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USGS: Mount St. Helens and Mount Rainier at ‘Very High’ Risk of Eruption

Leo Timm
Leo Timm covers China-related news, culture, and history. Follow him on Twitter at @kunlunpeaks
Published: October 29, 2018
Mount Rainier, the highest peak in the U.S. Pacific Northwest. (Image: Amanda via FlickrCC BY 2.0)

In its first update to the list of America’s most dangerous volcanoes since 2005, the United States Geological Survey (USGS) has listed the Washington state mountains of Mount St. Helens and Mount Rainier as posing a “very high threat” of eruption.

The USGS rating, detailed in the federal agency’s 2018 report, is based on the threat of eruption combined with the mountain’s proximity to densely-populated regions. Mount Rainier, the highest mountain in the Pacific Northwest, is about 50 miles from the Seattle-Tacoma region, and Mount St. Helens, which last erupted in 1980, is a similar distance from the Portland metro area.

Mount Rainier and Mount St. Helens ranked in the USGS’ top five most dangerous volcanoes, the others being Redoubt Volcano in Alaska and Mount Shasta in California. Topping the list was Hawaii’s Kilauea Volcano, which erupted earlier this year.

When Mount St. Helens erupted in May 1980, it killed 57 people, destroyed or damaged around 200 homes, and destroyed eight bridges, according to Oregon State University.

The eruption lasted nine hours, having been triggered by a 5.1 magnitude earthquake.

“A mushroom-shaped column of ash rose thousands of feet skyward and drifted downwind, turning day into night as dark, gray ash fell over eastern Washington and beyond. Wet, cement-like slurries of rock and mud scoured all sides of the volcano,” according to a U.S. Department of Agriculture Forest Service description of the events. “Mount St. Helens and the surrounding landscape were dramatically changed within moments.”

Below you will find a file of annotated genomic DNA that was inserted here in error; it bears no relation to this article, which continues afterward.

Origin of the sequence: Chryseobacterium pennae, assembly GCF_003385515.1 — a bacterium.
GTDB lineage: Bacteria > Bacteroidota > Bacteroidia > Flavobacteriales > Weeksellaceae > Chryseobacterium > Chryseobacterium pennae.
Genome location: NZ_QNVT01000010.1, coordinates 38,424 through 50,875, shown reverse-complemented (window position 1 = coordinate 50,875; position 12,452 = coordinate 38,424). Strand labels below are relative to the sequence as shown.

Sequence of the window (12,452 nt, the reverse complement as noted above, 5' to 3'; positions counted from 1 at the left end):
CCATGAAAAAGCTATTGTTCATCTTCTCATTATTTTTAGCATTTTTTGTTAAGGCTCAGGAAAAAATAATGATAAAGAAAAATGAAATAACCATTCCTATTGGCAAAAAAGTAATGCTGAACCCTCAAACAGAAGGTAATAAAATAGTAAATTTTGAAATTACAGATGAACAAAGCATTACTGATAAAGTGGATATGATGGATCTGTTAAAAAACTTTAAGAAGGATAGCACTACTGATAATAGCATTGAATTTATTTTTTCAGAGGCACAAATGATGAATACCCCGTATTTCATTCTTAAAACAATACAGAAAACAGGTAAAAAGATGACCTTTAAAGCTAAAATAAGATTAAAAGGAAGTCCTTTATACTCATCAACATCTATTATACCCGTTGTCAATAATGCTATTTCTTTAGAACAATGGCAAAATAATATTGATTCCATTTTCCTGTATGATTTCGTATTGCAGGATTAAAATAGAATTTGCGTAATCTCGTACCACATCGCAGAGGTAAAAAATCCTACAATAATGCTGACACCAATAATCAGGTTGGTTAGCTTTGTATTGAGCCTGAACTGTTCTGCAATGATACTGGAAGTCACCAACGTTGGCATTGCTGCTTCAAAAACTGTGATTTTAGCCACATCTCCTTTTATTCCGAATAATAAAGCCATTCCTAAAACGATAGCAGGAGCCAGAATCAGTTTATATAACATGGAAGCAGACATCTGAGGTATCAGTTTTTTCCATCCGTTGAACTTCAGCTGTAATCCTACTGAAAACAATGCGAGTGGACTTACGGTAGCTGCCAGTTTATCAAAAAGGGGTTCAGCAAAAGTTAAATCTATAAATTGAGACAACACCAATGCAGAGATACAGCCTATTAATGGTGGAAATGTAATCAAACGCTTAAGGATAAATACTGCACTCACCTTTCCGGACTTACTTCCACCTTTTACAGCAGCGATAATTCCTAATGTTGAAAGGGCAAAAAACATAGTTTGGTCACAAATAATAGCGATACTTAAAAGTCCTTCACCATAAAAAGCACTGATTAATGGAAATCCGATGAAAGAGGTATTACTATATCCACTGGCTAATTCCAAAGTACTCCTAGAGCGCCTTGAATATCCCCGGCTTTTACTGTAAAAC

The 1980 eruption of Mount St. Helens lasted nine hours and kileld 57. (U.S. Forest Service- Pacific Northwest Region)

The 1980 eruption of Mount St. Helens lasted nine hours and killed 57. (U.S. Forest Service- Pacific Northwest Region)

John Ewert of the Cascades Volcano Observatory in Vancouver, Washington, told KING 5 that while the Hawaii volcano of Kilauea produced destructive flowing lava, volcanic peaks in the Pacific Northeast “are both explosive and covered with a lot of snow and ice and can project those hazards pretty far downstream.”

Apart from Mount St. Helens and Mount Rainier, the USGS report says that another nine “very high threat” volcanoes are located in Washington, Oregon, or California. “Explosive and often snow- and ice-covered edifices can project hazards long distances to densely populated and highly developed areas.”

The USGS report noted that 1 in 10 active or potentially active volcanoes around the world is located on U.S. territory.

Mt. Hood, the highest peak in Oregon and the fourth-highest in the Cascade Range, is not an active volcano. However, researchers from Portland State University and the Oregon Department of Geology and Mineral Industries recently discovered seismic fault lines on the mountain that could trigger a 7.2 magnitude earthquake, KGW-TV reported.

Effects from the quake would, according to the researchers, be strong enough to knock a person off their feet.

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